CHARLOTTE, N.C. -- The Mecklenburg County District Attorney spent more than an hour going through the Keith Scott case, and bottom line, he says there is no doubt Scott had a gun and the officer felt like he was in imminent danger.

Fifteen prosecutors, Dozens of SBI agents, and hundreds of man hours is what the DA says went into determining that Charlotte-Mecklenburg Police officer Bentley Vinson acted lawfully, in self-defense, when he shot and killed Keith Scott back in September.

Andrew Murray said, "After a thorough review, Officer Vinson acted lawfully when he shot Mr. Scott."

The DA spent an hour outlining the case and Officer Vinson’s right to shoot.

"What he saw was a man who had drawn a gun when confronted by police, exited [the] vehicle with [a] gun in hand and failed to comply with officers who command him at least 10 times to put the gun down.”

For the first time, we saw some of the evidence-- including convenience store video that the DA says shows Scott minutes before the shooting with the gun and holster on his leg.

"The bulge you can see here is consistent with the holster and gun later described by officers and located at the scene."

Andrew Murray says all four officers saw the gun and describe Scott as being in a "trance-like" state from the medications he was on.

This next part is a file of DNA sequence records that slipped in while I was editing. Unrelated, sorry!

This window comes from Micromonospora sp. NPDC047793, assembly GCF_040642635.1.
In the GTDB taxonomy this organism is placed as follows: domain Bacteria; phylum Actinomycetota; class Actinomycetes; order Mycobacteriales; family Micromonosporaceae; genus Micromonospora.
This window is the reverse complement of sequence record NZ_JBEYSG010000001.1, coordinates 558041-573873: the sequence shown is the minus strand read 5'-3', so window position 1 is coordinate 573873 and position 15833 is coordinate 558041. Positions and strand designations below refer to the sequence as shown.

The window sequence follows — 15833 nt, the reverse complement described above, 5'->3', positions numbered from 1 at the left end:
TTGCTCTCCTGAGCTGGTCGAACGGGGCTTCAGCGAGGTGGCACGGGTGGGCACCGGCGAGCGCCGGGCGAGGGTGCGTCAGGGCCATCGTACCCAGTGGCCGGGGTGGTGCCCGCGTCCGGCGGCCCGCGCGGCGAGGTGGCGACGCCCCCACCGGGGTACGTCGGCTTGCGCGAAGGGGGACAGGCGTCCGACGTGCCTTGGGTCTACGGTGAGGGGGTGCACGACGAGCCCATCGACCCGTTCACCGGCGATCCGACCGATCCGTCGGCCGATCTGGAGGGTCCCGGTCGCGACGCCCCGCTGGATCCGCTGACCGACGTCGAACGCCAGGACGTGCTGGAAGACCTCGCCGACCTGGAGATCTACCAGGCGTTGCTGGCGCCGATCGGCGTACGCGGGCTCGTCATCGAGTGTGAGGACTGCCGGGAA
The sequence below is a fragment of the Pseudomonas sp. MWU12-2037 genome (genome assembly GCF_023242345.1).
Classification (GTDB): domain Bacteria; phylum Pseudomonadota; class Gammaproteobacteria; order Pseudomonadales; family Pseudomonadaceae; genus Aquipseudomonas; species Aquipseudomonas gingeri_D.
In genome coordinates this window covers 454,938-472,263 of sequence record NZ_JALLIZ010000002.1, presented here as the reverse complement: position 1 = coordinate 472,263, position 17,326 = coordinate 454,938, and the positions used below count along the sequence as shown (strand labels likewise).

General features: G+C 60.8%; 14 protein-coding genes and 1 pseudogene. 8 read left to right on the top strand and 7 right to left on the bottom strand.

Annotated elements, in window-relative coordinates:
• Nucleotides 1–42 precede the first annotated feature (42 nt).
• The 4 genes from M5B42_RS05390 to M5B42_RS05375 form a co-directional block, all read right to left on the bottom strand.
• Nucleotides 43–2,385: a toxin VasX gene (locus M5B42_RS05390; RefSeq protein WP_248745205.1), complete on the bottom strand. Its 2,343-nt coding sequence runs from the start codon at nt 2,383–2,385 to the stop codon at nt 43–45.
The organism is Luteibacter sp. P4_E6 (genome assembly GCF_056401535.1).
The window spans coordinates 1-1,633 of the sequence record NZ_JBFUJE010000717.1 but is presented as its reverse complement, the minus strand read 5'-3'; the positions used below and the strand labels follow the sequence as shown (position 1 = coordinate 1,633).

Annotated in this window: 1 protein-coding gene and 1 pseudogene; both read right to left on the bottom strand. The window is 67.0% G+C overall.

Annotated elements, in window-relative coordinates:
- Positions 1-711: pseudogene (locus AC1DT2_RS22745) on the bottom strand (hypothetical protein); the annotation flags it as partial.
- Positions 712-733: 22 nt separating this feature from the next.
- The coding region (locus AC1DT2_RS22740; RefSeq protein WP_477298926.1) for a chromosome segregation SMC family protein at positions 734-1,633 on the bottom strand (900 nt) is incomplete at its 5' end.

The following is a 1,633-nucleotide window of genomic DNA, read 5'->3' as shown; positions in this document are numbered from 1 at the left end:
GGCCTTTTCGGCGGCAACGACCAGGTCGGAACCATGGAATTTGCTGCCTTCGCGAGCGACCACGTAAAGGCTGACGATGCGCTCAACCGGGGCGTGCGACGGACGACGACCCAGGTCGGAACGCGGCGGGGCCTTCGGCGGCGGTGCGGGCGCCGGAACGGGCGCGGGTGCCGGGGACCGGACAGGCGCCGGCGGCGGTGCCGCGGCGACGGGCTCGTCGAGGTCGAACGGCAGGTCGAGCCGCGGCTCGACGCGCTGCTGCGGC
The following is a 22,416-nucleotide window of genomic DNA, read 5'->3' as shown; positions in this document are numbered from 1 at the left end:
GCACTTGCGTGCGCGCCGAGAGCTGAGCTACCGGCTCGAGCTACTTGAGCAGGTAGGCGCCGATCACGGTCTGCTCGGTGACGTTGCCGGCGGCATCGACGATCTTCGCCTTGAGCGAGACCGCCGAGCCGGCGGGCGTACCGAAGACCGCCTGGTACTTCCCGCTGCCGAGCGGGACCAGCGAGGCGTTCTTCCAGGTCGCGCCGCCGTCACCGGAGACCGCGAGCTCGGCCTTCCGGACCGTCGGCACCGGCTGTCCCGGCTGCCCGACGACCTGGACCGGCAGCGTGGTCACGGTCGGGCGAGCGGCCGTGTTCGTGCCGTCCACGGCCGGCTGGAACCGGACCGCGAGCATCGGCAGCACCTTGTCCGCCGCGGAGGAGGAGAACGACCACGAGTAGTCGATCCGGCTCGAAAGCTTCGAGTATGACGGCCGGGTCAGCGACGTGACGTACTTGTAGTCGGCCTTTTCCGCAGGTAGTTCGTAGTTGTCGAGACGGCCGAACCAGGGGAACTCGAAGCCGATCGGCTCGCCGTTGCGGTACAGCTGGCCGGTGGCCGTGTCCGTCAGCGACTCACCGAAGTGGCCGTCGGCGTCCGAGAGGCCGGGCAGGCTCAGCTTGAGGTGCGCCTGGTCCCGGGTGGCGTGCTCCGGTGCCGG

And while he admits Scott didn’t raise the gun, he says the officers still faced imminent danger.

"The reality is that Mr. Scott could have raised his gun and killed Officer Vinson or another before any of them could have reacted to the threat."

Still, Murray says he knows some will be frustrated by the decision not to charge the young CMPD officer and is hoping that releasing the case file online will help."

"I'd like the community to take a collective pause, read the report, digest it, please do not act viscerally on news snippets, read the report."

The DA says he is hopeful there will be a peaceful response to Wednesday's announcement, but also a lot of careful thought.

"I do not condone violence or property damage, but the fact that criminal charges are not appropriate under the law, in this case, does not mean we can dismiss concerns by those who raised their voices."